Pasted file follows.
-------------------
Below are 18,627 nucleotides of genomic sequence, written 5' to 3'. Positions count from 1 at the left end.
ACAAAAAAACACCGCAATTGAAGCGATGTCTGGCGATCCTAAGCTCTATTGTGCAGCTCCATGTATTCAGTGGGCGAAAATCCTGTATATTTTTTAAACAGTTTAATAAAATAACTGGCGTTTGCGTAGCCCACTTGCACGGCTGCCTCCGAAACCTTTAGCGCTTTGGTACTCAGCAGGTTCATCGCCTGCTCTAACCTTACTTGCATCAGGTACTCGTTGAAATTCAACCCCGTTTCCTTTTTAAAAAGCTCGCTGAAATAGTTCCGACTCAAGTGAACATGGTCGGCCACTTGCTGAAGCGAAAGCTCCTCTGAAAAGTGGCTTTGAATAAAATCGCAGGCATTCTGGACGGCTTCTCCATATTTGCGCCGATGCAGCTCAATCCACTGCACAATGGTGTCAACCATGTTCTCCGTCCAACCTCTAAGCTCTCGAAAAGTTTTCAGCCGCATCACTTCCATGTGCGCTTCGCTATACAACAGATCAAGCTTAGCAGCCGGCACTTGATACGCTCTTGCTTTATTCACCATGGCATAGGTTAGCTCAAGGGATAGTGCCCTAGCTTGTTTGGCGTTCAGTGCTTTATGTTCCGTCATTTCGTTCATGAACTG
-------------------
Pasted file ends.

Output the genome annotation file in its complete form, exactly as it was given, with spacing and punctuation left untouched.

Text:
Below are 18,627 nucleotides of genomic sequence, written 5' to 3'. Positions count from 1 at the left end.
ACAAAAAAACACCGCAATTGAAGCGATGTCTGGCGATCCTAAGCTCTATTGTGCAGCTCCATGTATTCAGTGGGCGAAAATCCTGTATATTTTTTAAACAGTTTAATAAAATAACTGGCGTTTGCGTAGCCCACTTGCACGGCTGCCTCCGAAACCTTTAGCGCTTTGGTACTCAGCAGGTTCATCGCCTGCTCTAACCTTACTTGCATCAGGTACTCGTTGAAATTCAACCCCGTTTCCTTTTTAAAAAGCTCGCTGAAATAGTTCCGACTCAAGTGAACATGGTCGGCCACTTGCTGAAGCGAAAGCTCCTCTGAAAAGTGGCTTTGAATAAAATCGCAGGCATTCTGGACGGCTTCTCCATATTTGCGCCGATGCAGCTCAATCCACTGCACAATGGTGTCAACCATGTTCTCCGTCCAACCTCTAAGCTCTCGAAAAGTTTTCAGCCGCATCACTTCCATGTGCGCTTCGCTATACAACAGATCAAGCTTAGCAGCCGGCACTTGATACGCTCTTGCTTTATTCACCATGGCATAGGTTAGCTCAAGGGATAGTGCCCTAGCTTGTTTGGCGTTCAGTGCTTTATGTTCCGTCATTTCGTTCATGAACTG